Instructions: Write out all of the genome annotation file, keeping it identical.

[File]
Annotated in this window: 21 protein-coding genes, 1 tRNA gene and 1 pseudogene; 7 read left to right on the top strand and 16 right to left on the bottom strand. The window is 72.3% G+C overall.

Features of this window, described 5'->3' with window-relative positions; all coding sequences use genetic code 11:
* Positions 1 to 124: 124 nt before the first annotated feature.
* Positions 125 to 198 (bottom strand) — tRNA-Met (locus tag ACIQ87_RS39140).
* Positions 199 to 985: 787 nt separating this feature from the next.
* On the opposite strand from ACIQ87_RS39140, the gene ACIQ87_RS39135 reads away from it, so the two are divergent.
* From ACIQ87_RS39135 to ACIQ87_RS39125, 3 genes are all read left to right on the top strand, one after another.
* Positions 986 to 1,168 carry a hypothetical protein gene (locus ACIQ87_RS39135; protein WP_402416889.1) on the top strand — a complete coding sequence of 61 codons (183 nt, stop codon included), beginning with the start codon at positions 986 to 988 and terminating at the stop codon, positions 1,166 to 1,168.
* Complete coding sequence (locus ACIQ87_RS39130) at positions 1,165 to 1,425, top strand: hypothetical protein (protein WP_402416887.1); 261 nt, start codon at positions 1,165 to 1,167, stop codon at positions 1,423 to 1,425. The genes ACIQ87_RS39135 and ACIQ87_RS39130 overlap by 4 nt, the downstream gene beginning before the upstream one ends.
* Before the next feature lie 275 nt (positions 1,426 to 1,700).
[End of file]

Annotated in this window: 21 protein-coding genes, 1 tRNA gene and 1 pseudogene; 7 read left to right on the top strand and 16 right to left on the bottom strand. The window is 72.3% G+C overall.

Features of this window, described 5'->3' with window-relative positions; all coding sequences use genetic code 11:
* Positions 1 to 124: 124 nt before the first annotated feature.
* Positions 125 to 198 (bottom strand) — tRNA-Met (locus tag ACIQ87_RS39140).
* Positions 199 to 985: 787 nt separating this feature from the next.
* On the opposite strand from ACIQ87_RS39140, the gene ACIQ87_RS39135 reads away from it, so the two are divergent.
* From ACIQ87_RS39135 to ACIQ87_RS39125, 3 genes are all read left to right on the top strand, one after another.
* Positions 986 to 1,168 carry a hypothetical protein gene (locus ACIQ87_RS39135; protein WP_402416889.1) on the top strand — a complete coding sequence of 61 codons (183 nt, stop codon included), beginning with the start codon at positions 986 to 988 and terminating at the stop codon, positions 1,166 to 1,168.
* Complete coding sequence (locus ACIQ87_RS39130) at positions 1,165 to 1,425, top strand: hypothetical protein (protein WP_402416887.1); 261 nt, start codon at positions 1,165 to 1,167, stop codon at positions 1,423 to 1,425. The genes ACIQ87_RS39135 and ACIQ87_RS39130 overlap by 4 nt, the downstream gene beginning before the upstream one ends.
* Before the next feature lie 275 nt (positions 1,426 to 1,700).